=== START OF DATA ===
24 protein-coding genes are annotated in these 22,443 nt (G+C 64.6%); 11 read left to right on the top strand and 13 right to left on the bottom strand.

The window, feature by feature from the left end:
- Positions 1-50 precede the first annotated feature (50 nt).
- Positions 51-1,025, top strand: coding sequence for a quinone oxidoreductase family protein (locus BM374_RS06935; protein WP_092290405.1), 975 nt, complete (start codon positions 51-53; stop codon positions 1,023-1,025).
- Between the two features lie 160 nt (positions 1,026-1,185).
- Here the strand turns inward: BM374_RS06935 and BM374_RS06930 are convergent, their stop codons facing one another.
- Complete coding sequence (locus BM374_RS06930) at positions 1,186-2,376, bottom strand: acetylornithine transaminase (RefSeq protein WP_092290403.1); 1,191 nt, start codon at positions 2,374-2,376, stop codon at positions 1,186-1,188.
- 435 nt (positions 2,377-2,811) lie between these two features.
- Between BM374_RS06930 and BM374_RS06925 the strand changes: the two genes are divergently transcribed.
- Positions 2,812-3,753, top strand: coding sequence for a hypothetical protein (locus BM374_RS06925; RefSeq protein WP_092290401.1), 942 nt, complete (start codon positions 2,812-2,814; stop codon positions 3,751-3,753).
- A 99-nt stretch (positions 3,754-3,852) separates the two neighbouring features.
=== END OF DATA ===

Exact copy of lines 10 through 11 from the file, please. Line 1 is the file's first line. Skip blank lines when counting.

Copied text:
- Positions 2,812-3,753, top strand: coding sequence for a hypothetical protein (locus BM374_RS06925; RefSeq protein WP_092290401.1), 942 nt, complete (start codon positions 2,812-2,814; stop codon positions 3,751-3,753).
- A 99-nt stretch (positions 3,754-3,852) separates the two neighbouring features.